What started all of this, was a very simple rule, being very easily forgotten. That rule, is Rule 3.05 (b), which goes something like this:
If the pitcher is replaced, the substitute pitcher shall pitch to the batter then at bat, or any substitute batter, until such batter is put out or reaches first base, or until the offensive team is put out, unless the substitute pitcher sustains injury or illness which, in the umpire-in-chief’s judgment, incapacitates him for further play as a pitcher.
The umpires were wrong. Bo Porter was wrong. Mike Scioscia was right.
Normally, Major League Baseball doesn’t release news of suspensions or fines handed out to umpires. But after the Angel Hernandez debacle in Cleveland two nights ago, it appears as though they have made an exception. Whether it was to publicly acknowledge that, by not knowing the rules, an umpire will be punished, or simply to save face, Major League Baseball issued a statement saying that Fieldin Culbreth would receive a two-day suspension, and the rest of the crew would receive undisclosed fines.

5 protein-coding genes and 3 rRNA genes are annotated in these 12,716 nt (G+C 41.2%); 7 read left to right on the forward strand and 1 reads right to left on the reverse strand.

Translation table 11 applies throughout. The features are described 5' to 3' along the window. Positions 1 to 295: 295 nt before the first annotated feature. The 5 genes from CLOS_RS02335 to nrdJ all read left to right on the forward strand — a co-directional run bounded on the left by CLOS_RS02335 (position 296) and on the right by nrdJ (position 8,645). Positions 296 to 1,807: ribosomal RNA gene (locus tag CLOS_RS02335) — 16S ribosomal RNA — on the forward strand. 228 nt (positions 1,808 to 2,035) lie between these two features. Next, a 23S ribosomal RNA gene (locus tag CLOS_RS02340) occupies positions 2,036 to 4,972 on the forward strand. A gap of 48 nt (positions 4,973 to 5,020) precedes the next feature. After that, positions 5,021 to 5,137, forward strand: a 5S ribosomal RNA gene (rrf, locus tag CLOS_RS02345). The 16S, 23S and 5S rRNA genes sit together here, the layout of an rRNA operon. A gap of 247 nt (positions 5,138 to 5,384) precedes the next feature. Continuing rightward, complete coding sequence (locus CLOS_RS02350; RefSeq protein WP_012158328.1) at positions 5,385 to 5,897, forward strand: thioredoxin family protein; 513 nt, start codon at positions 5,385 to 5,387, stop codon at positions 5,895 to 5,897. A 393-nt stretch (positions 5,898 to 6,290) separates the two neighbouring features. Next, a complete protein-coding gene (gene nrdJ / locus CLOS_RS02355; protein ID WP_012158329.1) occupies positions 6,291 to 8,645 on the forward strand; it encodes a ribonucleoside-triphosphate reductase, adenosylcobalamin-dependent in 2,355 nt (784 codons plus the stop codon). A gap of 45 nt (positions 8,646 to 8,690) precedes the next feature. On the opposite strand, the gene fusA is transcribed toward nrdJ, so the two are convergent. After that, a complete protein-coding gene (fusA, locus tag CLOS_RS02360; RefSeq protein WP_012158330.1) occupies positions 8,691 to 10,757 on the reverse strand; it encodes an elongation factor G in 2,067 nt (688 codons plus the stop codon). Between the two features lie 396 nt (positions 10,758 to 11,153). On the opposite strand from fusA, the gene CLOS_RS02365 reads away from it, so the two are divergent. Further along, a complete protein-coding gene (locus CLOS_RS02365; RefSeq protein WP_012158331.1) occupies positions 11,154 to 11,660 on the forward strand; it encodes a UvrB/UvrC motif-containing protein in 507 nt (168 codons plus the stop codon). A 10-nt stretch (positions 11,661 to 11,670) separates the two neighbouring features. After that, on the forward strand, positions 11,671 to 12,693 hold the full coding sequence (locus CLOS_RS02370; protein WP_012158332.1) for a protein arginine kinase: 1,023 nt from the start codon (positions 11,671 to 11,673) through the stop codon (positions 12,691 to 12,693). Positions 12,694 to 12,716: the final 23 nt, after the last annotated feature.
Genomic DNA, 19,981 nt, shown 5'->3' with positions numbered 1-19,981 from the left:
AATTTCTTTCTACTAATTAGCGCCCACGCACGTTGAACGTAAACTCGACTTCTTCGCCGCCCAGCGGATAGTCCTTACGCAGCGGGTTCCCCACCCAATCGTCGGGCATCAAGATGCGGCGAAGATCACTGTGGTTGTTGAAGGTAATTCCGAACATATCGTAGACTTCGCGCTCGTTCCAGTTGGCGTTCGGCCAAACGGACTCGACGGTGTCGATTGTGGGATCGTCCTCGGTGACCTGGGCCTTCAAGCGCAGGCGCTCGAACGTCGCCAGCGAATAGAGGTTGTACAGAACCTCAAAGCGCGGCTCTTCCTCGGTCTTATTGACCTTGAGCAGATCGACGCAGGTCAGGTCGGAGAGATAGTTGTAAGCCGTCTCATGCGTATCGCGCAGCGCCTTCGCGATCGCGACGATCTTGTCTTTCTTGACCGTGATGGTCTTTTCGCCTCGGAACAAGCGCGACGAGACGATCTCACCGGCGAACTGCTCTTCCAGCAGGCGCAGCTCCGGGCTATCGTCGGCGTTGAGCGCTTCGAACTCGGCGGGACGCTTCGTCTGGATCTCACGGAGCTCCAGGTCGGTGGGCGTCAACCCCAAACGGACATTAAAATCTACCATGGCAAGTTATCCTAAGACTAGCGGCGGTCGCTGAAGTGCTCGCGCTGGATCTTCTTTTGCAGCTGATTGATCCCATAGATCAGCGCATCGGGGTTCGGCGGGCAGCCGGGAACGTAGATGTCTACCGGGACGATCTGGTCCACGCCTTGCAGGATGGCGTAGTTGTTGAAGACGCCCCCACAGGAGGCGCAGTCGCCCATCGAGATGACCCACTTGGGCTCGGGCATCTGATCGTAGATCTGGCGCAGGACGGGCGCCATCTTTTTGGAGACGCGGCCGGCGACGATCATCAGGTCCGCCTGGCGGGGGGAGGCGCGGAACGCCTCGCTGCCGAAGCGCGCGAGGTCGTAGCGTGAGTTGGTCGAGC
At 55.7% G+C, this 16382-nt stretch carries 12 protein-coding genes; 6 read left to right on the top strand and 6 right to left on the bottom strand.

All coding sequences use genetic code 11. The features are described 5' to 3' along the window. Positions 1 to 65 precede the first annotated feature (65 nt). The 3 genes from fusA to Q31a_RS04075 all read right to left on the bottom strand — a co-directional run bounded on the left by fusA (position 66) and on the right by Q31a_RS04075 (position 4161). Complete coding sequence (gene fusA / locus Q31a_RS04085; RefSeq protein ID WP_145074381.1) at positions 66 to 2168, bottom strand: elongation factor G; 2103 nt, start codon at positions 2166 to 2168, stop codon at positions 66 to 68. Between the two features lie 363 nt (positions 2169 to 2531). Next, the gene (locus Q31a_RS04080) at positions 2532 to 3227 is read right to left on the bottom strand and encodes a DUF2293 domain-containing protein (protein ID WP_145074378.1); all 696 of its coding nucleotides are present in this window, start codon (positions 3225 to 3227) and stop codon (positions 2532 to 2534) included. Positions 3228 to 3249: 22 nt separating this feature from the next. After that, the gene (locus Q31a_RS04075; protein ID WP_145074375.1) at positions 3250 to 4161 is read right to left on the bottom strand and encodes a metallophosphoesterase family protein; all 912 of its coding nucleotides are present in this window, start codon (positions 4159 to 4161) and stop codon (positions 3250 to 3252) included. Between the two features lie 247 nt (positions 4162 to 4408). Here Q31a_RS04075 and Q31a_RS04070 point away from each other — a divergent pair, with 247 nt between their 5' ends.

Bo Porter said last night that he had learned of the “loophole” he used while coaching under Davey Johnson while in Washington. Johnson said that he didn’t learn that from him…
“He didn’t learn that from me,” Johnson told reporters in Washington on Friday.
via LA Times
See, told you. Porter then intimated in the same article linked above, that Scioscia was, in fact, right. Which is a stand up move that I applaud.
This isn’t necessarily about it being a “win for the Angels” (Although it is nice to have the ball bounce in the team’s direction). Umpires have been skating by for a long time on reputation alone. Every team has suffered because of it, and the fans have watched helplessly as umpires have gone about running the game they love like a vagabond biker gang. Good for you, Major League Baseball. Good for you.